As the US-based Walt Disney Co prepares to open a new theme park in Shanghai this year, China is carrying out a trademark protection campaign specifically designed for the iconic company.
According to the State Administration for Industry and Commerce, the special campaign to crack down on Disney counterfeits will help promote the development of a fair and competitive market, and protect the country's global image for safeguarding intellectual property rights.
The campaign, which started in October 2015, will not only establish a special team for Disney trademarks protection, but train law enforcement officials to spot illegal behavior and enhance the inspection of Disney products online.
The SAIC has listed the core area of the Shanghai Disney Park and Resort and the surrounding area as a key area for Disney trademark protection.
Cities across the country have also cracked down on Disney counterfeits.
In Shanghai, the local industrial and commercial authority has stepped up its crackdown on illegal behaviors and enhanced its inspections, especially in the fields of production, circulation, trademark printing, advertising and online sales of Disney souvenirs and derivative products.
Inspections have been strengthened with a combination of online and offline supervision, in cooperation with surrounding cities.
In Hangzhou, Zhejiang province, the local market supervision department seized nearly 2,000 sets of children's wear that infringed Disney brand rights on Nov 18. The fake Disney clothing was mainly sold through e-commerce platforms at low prices. The seller was ordered to close the illegal online trading links, and the case is under further investigation.
"I once bought some clothes online for my son printed with classic Disney cartoon characters, such as Mickey Mouse and Winnie the Pooh," said a Shanghai mother. "But it's difficult for us to tell if they are counterfeit. I think the country's move will better protect consumers' rights."
In Zhuzhou, Hunan province, an English education provider was found to be illegally using Disney trademarks on its office desks, bulletin boards and textbooks. The institution was ordered to correct its logo and signs within three days.
Beijing industrial and commercial authorities have also taken measures to protect the Disney trademarks. They have enhanced their daily inspections with increased scrutiny of the use of Disney trademarks.
The $5.5 billion theme park in Shanghai is being jointly developed by Disney and the State-owned Shanghai Shendi Group.
The city is also home to Walt Disney's largest store by floor area. The store, which opened in May, has an indoor floor space of 860 square meters and covers 5,000 sq m in total in the landmark financial area of Lujiazui in Pudong.
The company's first store on the Chinese mainland sells more than 2,000 products, with more than 90 percent of them exclusive to the site.
Money in merchandise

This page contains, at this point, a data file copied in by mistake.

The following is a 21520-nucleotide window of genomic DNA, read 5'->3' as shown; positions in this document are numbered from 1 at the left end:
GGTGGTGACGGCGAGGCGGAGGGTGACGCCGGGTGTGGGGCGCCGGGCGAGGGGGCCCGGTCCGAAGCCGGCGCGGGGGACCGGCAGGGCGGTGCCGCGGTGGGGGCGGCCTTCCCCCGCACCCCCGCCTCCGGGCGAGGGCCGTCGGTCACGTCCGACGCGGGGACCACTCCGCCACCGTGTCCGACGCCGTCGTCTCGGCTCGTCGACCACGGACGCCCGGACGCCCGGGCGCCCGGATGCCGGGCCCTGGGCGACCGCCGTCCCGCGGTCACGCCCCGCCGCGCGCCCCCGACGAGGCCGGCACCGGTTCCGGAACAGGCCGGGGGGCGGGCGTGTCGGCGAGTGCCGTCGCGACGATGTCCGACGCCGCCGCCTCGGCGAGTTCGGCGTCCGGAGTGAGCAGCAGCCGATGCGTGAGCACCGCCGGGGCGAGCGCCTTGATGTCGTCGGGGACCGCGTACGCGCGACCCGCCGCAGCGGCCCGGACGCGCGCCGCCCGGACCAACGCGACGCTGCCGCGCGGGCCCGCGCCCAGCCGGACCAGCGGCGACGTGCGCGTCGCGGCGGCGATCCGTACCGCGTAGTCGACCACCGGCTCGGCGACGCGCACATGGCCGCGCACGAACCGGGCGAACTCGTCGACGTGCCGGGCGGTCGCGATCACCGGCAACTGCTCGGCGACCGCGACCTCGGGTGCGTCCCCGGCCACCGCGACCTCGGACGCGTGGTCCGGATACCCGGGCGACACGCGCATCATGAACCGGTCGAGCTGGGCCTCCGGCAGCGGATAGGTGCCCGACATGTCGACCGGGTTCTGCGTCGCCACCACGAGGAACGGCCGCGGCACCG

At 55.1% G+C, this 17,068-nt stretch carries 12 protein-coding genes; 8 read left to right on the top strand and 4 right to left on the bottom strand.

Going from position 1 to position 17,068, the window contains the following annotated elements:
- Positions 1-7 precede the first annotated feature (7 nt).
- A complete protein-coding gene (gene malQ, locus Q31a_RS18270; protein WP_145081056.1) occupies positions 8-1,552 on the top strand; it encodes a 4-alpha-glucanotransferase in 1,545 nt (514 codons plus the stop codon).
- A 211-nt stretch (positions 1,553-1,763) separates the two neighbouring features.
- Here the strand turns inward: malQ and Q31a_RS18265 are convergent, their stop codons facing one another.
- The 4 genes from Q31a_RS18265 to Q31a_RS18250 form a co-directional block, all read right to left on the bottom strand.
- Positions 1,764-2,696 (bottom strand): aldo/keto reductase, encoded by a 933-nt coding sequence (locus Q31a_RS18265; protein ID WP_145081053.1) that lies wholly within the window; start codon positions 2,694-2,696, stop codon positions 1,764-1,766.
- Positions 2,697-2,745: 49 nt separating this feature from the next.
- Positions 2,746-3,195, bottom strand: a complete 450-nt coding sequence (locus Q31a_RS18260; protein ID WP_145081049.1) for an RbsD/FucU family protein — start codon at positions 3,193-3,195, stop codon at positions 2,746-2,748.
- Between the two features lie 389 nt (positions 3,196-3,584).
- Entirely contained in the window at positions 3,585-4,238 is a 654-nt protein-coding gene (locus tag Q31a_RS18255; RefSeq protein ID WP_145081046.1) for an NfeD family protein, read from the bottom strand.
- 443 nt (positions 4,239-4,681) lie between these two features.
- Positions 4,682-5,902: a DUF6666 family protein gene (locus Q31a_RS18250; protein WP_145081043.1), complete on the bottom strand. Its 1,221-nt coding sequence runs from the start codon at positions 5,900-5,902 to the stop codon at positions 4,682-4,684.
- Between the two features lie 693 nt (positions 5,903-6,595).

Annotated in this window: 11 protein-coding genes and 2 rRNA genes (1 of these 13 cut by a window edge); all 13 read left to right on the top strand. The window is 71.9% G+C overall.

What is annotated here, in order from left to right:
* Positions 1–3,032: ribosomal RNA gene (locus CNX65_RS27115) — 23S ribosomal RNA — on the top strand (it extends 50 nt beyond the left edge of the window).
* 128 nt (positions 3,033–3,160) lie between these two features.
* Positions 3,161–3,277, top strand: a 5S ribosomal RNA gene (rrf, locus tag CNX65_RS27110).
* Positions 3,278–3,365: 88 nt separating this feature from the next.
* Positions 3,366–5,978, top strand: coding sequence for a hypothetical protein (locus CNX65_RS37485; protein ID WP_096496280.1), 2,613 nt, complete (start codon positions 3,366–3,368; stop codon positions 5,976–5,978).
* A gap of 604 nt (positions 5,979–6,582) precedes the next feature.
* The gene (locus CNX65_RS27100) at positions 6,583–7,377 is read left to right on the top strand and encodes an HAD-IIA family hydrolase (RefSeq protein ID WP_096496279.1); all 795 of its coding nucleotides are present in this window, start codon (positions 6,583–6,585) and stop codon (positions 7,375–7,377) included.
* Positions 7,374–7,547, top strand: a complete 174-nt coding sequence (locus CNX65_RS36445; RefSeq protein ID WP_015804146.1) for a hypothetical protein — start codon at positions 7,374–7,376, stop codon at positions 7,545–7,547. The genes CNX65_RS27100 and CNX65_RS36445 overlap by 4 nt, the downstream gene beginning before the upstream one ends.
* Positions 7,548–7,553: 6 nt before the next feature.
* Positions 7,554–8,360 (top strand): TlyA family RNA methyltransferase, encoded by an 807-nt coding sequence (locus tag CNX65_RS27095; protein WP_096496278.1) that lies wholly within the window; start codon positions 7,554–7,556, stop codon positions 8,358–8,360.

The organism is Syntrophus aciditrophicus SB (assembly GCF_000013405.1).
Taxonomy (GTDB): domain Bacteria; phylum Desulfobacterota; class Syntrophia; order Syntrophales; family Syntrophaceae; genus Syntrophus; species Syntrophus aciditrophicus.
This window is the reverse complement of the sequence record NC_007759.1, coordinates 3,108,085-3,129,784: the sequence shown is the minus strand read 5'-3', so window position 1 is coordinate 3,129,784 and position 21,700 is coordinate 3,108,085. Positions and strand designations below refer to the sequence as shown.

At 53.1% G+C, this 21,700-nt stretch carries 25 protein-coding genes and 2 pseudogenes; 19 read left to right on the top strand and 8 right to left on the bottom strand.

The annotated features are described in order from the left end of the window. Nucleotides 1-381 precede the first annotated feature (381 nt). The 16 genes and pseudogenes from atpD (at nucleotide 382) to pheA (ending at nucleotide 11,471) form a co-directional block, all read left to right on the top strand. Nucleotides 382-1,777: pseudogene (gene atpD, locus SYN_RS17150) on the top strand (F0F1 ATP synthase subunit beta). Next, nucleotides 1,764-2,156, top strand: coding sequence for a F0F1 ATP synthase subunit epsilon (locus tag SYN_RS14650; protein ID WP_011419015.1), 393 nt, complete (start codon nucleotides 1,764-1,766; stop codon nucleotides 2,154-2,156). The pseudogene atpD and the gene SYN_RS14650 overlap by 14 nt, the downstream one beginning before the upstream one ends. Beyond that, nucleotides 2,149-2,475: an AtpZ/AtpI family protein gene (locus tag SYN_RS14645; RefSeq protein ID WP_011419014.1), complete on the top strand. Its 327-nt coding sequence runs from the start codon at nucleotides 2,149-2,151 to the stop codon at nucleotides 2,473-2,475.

In 2012, Walt Disney Co spent $4 billion buying Lucasfilm Ltd and the copyright to Star Wars from the movie series' creator George Lucas, a deal it looks unlikely to regret.
Star Wars merchandise earned Disney $4.6 billion in revenue between 2013 and 2014, and are the most profitable products in the Disney portfolio.
A toy droid based on the BB-8 model in the most recent Star Wars: The Force Awakens is the "best Star Wars toy ever made", according to Forbes magazine, as it is "fun, fast and the most adorable".
Although the toy costs as much as $150, 22,000 units were sold in the first 12 hours after its launch worldwide on Sept 4, 2015.
A report from China National Radio said that some international movie and animation giants, such as Walt Disney and Marvel Comics, have only 30 percent of their income from the box office, and the rest is from derivatives sales.
Senior movie producer Gao Jun said that most Chinese movie companies lack the awareness to develop derivatives when they begin creating movies.
"Many classic cartoon characters, such as Mickey Mouse and Donald Duck, were designed to serve not only movies, but also all kinds of derivatives since the very beginning," he said. "Since Hollywood was started, it has never relied heavily on box office, but focused on the development of a full industry chain."
Many cartoon series, such as Transformers and Astroboy, entered China decades ago without asking for licensing fees, but sales from toys and other merchandise made up for that loss after they became immensely popular.
Gao said although China's movie derivatives development lags behind in business model and market operation, it has made some initial progress. One example is the merchandise for Monkey King: Hero Is Back, a 3D animation released last year, which has so far achieved revenue of nearly 20 million yuan ($3 million) from Alibaba's shopping website.
A shopper kisses a Mickey Mouse doll at the Disney fl agship store in Lujiazui area of Shanghai, the largest Disney store in the world. China has launched a campaign against counterfeit Disney products. Tang Yanjun / For China Daily